Unconventional Beginnings

My beach reads this year may be unconventional, but not as unconventional as the childhoods experienced by those of authors Alysia Abbott (Fairyland: a Memoir of My Father and Alexandra Aldrich (The Astor Orphan).  These are the stories of two resilient women who come from impoverished yet colorful backgrounds rich in culture.

Book cover for Fairyland: A Memoir of My Father by Alysia AbbottWhen two-year-old Abbott’s mother is killed in a car accident, her father moves her to San Francisco where he lives an openly gay life and introduces her to the arts scene of the 1970s and 1980s.  As a poet and publisher, Steve never earns much and struggles with addiction, bad relationships, and the demands of single parenthood.  Alysia attends poetry readings and parties instead of playgroups and preschool.  The only structure in the young girl’s life is provided by her grandparents during  summers in suburban Illinois.  Her grandparents also foot the bill for Alysia to attend a private French school which prepares her for future academic sojourns in Paris.  Her unusual upbringing causes Alysia to become  self-reliant and adventurous. Her steely sense of self-preservation and her honest portrayal of her much loved, flawed father are heartrending, particularly through his decline and death as a victim of AIDS.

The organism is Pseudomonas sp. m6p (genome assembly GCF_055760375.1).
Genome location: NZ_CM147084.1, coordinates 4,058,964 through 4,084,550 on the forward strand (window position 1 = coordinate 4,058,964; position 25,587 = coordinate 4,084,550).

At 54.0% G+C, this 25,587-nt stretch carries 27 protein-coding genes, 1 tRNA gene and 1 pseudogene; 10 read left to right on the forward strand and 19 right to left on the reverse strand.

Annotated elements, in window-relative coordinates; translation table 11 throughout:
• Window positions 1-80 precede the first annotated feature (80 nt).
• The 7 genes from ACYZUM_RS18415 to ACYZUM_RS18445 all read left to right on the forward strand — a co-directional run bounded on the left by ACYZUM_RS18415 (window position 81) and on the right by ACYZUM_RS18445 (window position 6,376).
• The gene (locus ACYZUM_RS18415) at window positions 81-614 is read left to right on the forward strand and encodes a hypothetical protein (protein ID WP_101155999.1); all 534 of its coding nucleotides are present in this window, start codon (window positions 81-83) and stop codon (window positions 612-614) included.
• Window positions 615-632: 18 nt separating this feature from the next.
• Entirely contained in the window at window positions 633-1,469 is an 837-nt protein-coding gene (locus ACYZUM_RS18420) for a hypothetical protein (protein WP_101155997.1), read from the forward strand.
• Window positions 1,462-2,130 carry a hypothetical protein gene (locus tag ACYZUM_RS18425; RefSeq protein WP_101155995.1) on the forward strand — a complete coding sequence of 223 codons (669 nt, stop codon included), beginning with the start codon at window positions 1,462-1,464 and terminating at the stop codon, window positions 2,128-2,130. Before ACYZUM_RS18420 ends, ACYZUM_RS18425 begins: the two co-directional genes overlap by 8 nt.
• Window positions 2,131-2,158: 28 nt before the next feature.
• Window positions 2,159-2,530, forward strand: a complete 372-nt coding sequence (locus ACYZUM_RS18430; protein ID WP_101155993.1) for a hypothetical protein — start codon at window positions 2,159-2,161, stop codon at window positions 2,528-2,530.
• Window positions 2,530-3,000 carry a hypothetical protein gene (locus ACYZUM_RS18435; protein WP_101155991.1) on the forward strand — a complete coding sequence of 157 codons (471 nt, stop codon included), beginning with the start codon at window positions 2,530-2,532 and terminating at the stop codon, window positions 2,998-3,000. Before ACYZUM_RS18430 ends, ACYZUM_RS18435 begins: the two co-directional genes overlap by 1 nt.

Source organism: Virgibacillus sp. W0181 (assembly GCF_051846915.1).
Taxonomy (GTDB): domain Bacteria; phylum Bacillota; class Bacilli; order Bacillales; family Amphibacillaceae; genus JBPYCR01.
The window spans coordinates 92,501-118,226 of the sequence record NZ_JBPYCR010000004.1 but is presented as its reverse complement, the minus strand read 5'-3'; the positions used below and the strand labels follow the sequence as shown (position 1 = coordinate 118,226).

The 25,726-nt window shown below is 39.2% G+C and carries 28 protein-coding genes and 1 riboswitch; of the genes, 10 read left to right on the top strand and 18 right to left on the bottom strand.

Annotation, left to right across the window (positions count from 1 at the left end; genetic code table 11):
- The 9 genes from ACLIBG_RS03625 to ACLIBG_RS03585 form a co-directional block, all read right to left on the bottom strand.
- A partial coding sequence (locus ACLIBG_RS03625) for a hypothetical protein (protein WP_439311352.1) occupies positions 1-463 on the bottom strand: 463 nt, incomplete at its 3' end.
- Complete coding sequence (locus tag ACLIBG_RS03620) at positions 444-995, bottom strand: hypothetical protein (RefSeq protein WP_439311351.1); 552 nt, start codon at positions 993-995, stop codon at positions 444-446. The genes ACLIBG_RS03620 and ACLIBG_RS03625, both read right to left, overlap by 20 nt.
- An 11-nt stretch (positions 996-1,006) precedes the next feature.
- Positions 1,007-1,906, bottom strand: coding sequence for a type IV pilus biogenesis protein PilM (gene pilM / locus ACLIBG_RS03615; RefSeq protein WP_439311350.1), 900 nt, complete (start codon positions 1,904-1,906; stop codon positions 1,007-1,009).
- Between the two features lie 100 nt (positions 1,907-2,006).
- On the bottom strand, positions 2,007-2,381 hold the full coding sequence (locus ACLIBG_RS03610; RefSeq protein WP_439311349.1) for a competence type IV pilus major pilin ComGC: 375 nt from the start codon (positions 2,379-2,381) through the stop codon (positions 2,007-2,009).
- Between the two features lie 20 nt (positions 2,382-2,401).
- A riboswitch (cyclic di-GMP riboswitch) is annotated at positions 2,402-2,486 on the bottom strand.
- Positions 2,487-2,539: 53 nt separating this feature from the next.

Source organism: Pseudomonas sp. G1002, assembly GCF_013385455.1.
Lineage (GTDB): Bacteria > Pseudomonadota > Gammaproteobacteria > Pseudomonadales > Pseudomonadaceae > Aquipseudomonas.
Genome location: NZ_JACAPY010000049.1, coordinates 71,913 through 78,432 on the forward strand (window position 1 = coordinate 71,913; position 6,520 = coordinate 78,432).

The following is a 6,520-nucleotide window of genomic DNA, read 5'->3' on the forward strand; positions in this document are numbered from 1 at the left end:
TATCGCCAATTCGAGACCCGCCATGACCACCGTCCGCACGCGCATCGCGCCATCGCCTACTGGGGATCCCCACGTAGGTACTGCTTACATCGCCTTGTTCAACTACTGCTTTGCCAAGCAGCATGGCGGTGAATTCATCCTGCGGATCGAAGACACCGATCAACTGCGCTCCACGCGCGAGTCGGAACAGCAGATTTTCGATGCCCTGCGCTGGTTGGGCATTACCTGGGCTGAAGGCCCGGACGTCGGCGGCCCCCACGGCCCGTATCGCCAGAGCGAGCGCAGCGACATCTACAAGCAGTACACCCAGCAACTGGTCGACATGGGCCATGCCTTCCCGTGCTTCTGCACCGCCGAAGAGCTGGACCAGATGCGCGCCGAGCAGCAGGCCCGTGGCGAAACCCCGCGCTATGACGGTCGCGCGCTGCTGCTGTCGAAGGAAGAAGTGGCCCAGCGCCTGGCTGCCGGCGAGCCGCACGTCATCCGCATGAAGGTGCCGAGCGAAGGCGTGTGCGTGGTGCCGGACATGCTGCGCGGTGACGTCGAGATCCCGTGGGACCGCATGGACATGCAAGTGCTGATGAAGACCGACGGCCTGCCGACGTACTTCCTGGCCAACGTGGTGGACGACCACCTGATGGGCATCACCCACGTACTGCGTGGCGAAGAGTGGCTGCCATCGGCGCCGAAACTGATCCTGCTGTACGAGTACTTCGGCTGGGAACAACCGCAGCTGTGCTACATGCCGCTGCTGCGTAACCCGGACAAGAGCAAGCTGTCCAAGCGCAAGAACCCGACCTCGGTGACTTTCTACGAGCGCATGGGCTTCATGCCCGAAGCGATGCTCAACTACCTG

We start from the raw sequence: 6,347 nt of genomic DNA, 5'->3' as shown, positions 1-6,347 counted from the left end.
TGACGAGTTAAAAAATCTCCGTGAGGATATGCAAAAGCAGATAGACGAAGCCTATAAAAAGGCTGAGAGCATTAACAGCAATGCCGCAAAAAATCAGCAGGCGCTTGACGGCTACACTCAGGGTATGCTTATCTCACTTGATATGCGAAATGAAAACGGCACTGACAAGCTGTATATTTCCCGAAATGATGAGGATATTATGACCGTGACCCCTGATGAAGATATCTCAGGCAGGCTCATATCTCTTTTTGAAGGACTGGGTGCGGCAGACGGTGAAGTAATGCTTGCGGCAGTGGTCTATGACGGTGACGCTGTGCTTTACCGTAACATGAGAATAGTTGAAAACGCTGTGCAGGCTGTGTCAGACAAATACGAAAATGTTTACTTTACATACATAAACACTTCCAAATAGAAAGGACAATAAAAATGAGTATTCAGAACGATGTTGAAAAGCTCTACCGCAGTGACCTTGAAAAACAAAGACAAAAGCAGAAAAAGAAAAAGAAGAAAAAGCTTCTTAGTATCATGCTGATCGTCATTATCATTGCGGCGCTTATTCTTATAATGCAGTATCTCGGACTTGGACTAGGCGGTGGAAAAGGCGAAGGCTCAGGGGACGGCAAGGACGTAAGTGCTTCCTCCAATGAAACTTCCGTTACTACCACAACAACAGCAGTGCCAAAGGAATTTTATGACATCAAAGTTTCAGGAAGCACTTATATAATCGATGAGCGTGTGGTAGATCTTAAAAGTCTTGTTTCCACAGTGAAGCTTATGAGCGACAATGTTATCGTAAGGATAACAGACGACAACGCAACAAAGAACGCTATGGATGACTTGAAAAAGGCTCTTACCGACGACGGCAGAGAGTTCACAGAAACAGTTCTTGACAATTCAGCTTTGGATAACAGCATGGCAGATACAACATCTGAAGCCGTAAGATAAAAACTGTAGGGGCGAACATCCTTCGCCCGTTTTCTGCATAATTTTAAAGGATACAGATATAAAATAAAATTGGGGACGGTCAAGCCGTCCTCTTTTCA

As a direct descendant of the Astor Dynasty, the squalor in which Aldrich grows up is astonishing.  Book cover for Astor Orphan: A Memoir by Alexandra AldrichAldrich’s father, Richard attended the finest schools in the country, was a graduate of Harvard, but never trained to earn a living as was the custom of the wealthy of that era who relied on trusts.  But there is no inheritance remaining for Richard, so he becomes the de facto caretaker and handyman for the rundown Rokeby mansion and estate which was inherited by his mother who lives in a smaller house on the grounds.  Alexandra’s mother is a Polish emigre whom her father met post Harvard and brought back to live in the crumbling Rokeby.  A tempestuous artist, she has little interest in mothering her daughter and actively blames her husband for their desperate lifestyle.  Alexandra often  turns to her grandmother for meals or to the aunt who shares the mansion but whose living space is much better appointed than her own family’s. Alexandra encounters a series of eccentric borders and strays collected by her father and put up in the mansion or in buildings on the grounds. Along with the hand-me-down clothes and TV dinner rejects from a local factory, there were parades and performance extravaganzas, art and hippies and violin lessons.  Like Alysia, Alexandra develops self-reliance and discipline, along with the realization that her future is in her own hands.

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